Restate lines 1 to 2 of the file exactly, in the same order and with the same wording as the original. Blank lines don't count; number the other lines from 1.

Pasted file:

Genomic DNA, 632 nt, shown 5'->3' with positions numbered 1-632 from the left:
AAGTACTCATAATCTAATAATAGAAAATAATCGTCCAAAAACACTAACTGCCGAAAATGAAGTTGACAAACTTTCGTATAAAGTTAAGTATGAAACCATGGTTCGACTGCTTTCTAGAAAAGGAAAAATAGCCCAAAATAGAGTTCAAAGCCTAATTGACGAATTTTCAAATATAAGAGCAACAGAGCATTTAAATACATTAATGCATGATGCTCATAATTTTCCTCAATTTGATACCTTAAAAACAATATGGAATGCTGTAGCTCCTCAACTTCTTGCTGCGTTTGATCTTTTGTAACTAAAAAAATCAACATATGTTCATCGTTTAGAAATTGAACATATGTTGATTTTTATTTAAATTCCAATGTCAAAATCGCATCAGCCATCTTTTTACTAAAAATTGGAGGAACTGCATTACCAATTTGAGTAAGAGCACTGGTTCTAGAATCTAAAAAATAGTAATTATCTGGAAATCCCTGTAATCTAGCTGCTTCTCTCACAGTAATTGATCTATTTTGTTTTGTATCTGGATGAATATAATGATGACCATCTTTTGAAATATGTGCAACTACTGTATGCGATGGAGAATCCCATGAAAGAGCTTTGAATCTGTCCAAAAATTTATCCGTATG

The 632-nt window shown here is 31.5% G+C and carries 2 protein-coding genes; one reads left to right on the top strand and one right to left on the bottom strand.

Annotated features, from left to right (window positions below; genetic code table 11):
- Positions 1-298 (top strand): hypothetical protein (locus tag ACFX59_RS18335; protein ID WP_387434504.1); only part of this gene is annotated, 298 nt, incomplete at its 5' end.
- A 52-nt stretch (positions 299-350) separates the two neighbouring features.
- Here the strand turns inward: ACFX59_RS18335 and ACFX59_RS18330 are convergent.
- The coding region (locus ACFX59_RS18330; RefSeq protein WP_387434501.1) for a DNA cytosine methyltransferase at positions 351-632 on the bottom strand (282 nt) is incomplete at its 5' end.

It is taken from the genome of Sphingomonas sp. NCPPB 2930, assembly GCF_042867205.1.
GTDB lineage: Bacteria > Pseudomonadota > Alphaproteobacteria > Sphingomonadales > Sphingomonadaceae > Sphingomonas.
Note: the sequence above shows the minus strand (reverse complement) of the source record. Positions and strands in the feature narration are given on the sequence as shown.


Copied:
Genomic DNA, 632 nt, shown 5'->3' with positions numbered 1-632 from the left:
AAGTACTCATAATCTAATAATAGAAAATAATCGTCCAAAAACACTAACTGCCGAAAATGAAGTTGACAAACTTTCGTATAAAGTTAAGTATGAAACCATGGTTCGACTGCTTTCTAGAAAAGGAAAAATAGCCCAAAATAGAGTTCAAAGCCTAATTGACGAATTTTCAAATATAAGAGCAACAGAGCATTTAAATACATTAATGCATGATGCTCATAATTTTCCTCAATTTGATACCTTAAAAACAATATGGAATGCTGTAGCTCCTCAACTTCTTGCTGCGTTTGATCTTTTGTAACTAAAAAAATCAACATATGTTCATCGTTTAGAAATTGAACATATGTTGATTTTTATTTAAATTCCAATGTCAAAATCGCATCAGCCATCTTTTTACTAAAAATTGGAGGAACTGCATTACCAATTTGAGTAAGAGCACTGGTTCTAGAATCTAAAAAATAGTAATTATCTGGAAATCCCTGTAATCTAGCTGCTTCTCTCACAGTAATTGATCTATTTTGTTTTGTATCTGGATGAATATAATGATGACCATCTTTTGAAATATGTGCAACTACTGTATGCGATGGAGAATCCCATGAAAGAGCTTTGAATCTGTCCAAAAATTTATCCGTATG